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There is a proposed Reform of the United Nations Security Council, but there seems to be no time line of implementation and vote. The latest update I found is that there was a meeting of 120 UN member states in Rome back in 2011.

For what reasons hasn't a reform of the UNSC taken place yet? If the permanent members of the UNSC are vetoing this reform, what are their reasons?

  • @Chad, you're right, let me update my question. – ChrisR Jul 31 '14 at 16:02
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    "The reform of the Security Council requires the agreement of at least two-thirds of UN member states and that of all the permanent members of the UNSC, enjoying the veto right". That should clearly explain the reasons. All 5 of them. Would YOU voluntarily relinquish veto rights if doing so could easily cause you to suffer major negative strategic consequences? – user4012 Jul 31 '14 at 16:09
  • @DVK, I've just edited my question to reflect that I am looking for specific reasons, broader than just "enjoying the veto right." Thanks for the comment. – ChrisR Jul 31 '14 at 16:12
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    I voted to reopen. I suspect the answer is, as DVK notes, basic self interest of the current permanent members of the security council. But maybe someone can find a source that will provide official reasons(that will basically be double talk for we do not feel like giving up our power) – SoylentGray Jul 31 '14 at 16:54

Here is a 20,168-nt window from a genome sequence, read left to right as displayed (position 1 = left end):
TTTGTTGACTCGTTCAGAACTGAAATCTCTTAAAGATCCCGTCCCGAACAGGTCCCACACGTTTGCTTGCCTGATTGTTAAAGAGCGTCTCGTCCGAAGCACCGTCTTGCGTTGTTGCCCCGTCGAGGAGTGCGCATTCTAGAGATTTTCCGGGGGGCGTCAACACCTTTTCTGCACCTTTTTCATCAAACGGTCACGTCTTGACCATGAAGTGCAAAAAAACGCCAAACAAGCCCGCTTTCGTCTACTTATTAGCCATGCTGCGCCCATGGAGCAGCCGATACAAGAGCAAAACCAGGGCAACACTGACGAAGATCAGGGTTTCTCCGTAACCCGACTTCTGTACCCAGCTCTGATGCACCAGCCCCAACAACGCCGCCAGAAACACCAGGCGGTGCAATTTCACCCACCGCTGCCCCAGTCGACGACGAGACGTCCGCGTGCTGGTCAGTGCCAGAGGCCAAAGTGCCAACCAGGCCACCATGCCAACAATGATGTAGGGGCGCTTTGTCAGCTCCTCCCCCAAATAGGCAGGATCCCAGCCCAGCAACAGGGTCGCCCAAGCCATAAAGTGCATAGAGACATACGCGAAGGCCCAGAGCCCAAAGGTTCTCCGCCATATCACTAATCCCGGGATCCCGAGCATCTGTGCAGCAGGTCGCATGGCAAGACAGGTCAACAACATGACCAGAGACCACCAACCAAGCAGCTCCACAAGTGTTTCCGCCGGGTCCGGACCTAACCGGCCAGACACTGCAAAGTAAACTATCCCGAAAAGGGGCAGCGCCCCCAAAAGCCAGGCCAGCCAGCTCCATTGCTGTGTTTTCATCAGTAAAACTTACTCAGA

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    It can also be argued that it is not even in the permanent members own interest to retain a veto because it undermines the credibility of the institution and thus its ability to act more effectively. – Brett Zamir Mar 8 '15 at 22:50
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The main reason to veto the Reform is: Power. Since 1945 until today, The Permanent Five (P5) rejected all kinds of reforms and even don't accept to share the power. Several proposal were introduced to include the expansion to include more permanent members.

The most popular is the G4 (India, Germany, Japan, Brazil), which want to include seats for Western Europe, Latin America, Africa and one more seat to Asia. To pass the reform they need the approval of the P5 plus the backing of the two-third of the UNGA. The hard part is the China's agreement; remember that China historically has several issues regarding their foreign policy with Japan, the last was the Senkaku controversy.

Another proposal is the one made by the other G5 (Argentina, South Korea, Pakistan, Mexico and Italy); the support the creation of new rotative permanent chairs. For the same reason of the G4's rejection, I think this one won't work either.

Kofi Annan several years ago proposed to expand the number of permanent seats, but without the veto power and more permanent seats but this was rejected by the regional blocks.

There's no reason why the P5 want to accept one more permanent member. Even if the growth of the regional power, still not being enough reason to add more permanent members with veto power.

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